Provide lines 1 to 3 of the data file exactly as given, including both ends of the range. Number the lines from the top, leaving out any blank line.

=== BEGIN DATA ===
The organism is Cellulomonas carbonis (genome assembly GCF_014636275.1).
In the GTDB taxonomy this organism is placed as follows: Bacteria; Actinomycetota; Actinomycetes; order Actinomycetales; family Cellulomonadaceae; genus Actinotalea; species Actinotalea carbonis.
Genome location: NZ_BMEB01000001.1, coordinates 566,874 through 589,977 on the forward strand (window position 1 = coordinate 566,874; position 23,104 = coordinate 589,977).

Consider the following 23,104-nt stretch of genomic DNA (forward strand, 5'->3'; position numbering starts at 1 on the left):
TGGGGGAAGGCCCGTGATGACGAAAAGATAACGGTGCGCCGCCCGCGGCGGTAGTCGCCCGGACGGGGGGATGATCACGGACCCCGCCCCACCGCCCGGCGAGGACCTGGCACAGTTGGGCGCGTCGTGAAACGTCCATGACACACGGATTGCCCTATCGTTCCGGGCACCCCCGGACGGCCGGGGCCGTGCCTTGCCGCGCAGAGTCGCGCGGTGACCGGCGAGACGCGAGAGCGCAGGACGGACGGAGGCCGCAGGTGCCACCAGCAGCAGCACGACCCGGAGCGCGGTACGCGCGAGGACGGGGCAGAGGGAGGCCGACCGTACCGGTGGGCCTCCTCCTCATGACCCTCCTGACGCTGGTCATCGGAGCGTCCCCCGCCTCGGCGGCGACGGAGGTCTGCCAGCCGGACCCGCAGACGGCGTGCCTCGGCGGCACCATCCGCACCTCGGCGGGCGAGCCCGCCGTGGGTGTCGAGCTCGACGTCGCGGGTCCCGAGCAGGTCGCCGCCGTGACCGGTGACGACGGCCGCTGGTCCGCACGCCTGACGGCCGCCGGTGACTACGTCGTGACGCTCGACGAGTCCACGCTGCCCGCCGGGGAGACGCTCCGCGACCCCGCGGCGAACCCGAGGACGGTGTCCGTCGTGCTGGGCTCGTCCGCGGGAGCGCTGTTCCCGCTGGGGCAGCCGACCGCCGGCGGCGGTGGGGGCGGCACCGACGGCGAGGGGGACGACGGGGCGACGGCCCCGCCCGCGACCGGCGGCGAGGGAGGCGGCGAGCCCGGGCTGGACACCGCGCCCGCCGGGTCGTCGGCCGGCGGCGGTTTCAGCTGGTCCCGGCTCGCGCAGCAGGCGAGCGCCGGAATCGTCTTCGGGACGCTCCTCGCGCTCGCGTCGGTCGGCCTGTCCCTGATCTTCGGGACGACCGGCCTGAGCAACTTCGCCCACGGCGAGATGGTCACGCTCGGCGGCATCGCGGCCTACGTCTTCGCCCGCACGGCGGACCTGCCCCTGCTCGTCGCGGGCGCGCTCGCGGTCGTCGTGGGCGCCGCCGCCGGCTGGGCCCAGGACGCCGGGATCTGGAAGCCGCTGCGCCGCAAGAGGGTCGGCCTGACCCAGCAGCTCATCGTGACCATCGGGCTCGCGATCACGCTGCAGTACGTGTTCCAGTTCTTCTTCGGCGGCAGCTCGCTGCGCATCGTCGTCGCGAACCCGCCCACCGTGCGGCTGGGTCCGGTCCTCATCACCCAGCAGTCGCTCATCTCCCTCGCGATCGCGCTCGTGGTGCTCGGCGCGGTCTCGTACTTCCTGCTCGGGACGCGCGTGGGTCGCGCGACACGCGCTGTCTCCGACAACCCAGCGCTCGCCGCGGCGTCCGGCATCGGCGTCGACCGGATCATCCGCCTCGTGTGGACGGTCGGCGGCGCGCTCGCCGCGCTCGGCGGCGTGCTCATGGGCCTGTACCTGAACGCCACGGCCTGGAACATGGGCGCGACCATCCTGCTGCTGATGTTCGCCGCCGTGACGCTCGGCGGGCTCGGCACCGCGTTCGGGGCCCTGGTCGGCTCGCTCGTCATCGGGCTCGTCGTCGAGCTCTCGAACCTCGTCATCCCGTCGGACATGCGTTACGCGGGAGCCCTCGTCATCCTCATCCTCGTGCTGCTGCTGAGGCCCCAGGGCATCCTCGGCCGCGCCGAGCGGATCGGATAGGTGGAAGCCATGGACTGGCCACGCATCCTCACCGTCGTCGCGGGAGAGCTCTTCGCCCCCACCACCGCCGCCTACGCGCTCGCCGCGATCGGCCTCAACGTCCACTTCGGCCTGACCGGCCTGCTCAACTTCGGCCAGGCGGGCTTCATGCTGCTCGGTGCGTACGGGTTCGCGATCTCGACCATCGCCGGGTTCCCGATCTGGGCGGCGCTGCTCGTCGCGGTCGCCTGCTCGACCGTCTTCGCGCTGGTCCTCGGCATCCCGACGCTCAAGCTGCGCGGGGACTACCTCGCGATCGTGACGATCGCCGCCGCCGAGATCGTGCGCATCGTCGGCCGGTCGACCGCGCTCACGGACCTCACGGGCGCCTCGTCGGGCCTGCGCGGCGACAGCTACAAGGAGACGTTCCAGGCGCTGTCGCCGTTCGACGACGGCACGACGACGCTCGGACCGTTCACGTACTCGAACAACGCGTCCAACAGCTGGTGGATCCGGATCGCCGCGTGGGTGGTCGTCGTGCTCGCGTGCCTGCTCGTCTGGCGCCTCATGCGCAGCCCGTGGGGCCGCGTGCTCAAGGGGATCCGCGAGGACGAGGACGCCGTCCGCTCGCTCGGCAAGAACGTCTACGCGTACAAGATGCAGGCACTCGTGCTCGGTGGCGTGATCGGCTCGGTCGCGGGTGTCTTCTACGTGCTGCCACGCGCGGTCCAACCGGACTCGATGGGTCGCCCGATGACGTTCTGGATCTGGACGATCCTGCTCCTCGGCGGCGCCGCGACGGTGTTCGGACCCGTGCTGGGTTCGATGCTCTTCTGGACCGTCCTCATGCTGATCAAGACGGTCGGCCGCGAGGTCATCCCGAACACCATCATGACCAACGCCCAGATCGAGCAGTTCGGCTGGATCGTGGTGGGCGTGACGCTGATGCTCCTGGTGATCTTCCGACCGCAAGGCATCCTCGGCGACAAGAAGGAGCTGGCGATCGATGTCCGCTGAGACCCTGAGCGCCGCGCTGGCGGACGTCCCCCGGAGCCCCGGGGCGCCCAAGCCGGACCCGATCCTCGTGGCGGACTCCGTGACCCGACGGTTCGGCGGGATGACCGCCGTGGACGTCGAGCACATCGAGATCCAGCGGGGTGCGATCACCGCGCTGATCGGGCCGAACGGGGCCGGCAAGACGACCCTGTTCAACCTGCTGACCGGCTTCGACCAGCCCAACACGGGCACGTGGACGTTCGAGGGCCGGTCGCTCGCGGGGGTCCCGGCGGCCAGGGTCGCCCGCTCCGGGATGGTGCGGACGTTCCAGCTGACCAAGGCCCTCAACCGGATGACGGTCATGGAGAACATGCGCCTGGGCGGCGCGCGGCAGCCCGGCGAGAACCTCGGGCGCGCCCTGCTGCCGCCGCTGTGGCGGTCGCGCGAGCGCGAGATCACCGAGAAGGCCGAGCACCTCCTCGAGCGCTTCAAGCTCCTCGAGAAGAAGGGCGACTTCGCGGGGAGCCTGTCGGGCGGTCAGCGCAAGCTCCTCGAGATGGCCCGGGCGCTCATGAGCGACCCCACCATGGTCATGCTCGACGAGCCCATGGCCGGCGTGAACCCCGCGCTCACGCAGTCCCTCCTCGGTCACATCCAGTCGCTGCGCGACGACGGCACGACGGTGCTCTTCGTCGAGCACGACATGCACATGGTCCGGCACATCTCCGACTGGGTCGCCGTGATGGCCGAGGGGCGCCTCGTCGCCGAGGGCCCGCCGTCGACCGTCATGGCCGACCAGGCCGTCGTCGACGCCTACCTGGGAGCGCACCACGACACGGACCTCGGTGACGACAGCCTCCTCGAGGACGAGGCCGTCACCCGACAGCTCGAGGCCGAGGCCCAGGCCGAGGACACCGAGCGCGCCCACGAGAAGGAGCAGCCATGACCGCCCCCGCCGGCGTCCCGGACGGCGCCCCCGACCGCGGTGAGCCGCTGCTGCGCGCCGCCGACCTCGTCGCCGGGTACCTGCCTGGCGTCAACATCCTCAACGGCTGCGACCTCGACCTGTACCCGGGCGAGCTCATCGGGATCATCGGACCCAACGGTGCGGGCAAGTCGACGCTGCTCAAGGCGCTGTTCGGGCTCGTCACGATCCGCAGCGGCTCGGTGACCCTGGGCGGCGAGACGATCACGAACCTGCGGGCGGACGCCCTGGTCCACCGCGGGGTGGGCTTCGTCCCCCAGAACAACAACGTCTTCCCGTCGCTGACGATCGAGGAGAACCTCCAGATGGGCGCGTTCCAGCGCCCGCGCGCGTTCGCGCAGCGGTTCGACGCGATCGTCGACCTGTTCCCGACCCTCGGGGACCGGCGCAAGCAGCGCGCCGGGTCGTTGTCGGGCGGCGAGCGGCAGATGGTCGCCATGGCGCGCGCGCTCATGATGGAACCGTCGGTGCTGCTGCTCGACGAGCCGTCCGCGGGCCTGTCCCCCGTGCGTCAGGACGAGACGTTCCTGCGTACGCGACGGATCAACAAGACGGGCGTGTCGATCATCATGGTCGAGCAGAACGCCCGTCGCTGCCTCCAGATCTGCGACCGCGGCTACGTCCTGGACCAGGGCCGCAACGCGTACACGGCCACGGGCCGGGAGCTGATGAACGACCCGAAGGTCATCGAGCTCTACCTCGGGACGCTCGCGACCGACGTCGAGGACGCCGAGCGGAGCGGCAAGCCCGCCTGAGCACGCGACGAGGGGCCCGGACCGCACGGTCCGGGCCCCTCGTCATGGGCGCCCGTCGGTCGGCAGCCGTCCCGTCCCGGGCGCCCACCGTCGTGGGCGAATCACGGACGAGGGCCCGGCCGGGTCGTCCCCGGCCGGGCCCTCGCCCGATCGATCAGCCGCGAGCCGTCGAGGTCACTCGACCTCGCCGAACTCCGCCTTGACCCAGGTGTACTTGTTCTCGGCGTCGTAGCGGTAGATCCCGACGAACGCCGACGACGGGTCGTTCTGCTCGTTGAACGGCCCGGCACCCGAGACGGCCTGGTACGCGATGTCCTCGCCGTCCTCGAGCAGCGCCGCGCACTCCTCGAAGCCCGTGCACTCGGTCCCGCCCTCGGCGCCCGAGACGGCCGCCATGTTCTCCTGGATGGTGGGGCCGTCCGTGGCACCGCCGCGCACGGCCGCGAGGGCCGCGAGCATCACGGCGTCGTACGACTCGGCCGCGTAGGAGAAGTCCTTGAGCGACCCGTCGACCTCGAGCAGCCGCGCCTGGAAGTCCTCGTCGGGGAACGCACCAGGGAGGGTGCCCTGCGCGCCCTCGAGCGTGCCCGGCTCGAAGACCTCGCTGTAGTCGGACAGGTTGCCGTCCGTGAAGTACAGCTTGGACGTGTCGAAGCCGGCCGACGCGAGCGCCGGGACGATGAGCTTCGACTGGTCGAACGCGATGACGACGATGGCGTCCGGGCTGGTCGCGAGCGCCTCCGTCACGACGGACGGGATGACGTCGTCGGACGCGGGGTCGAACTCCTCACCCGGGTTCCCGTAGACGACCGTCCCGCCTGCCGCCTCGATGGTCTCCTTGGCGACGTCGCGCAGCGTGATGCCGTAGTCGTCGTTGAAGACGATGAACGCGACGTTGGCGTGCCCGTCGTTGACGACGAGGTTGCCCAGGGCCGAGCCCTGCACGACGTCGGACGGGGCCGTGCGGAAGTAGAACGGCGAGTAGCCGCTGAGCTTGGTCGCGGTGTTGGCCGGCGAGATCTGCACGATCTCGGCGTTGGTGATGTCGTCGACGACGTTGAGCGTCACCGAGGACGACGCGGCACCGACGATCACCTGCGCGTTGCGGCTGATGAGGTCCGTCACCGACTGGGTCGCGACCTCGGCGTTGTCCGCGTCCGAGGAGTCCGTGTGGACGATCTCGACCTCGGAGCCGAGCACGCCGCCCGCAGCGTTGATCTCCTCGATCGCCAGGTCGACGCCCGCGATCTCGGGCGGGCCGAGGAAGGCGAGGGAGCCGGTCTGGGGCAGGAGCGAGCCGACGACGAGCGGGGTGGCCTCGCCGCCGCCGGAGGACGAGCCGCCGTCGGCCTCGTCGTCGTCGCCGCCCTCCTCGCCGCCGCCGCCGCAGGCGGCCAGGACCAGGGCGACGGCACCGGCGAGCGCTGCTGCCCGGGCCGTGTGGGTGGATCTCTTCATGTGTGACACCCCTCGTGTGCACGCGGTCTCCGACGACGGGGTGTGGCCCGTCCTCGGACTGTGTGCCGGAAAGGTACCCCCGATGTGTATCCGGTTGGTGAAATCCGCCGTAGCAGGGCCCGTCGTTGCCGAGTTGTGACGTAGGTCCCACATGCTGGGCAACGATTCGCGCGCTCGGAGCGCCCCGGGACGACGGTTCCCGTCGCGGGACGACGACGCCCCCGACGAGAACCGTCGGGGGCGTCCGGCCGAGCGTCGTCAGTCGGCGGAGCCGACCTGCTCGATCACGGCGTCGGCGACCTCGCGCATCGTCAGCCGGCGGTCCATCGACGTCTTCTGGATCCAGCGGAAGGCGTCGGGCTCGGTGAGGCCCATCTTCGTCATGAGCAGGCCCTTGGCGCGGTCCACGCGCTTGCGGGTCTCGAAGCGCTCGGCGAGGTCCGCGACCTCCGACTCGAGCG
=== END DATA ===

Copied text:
The organism is Cellulomonas carbonis (genome assembly GCF_014636275.1).
In the GTDB taxonomy this organism is placed as follows: Bacteria; Actinomycetota; Actinomycetes; order Actinomycetales; family Cellulomonadaceae; genus Actinotalea; species Actinotalea carbonis.
Genome location: NZ_BMEB01000001.1, coordinates 566,874 through 589,977 on the forward strand (window position 1 = coordinate 566,874; position 23,104 = coordinate 589,977).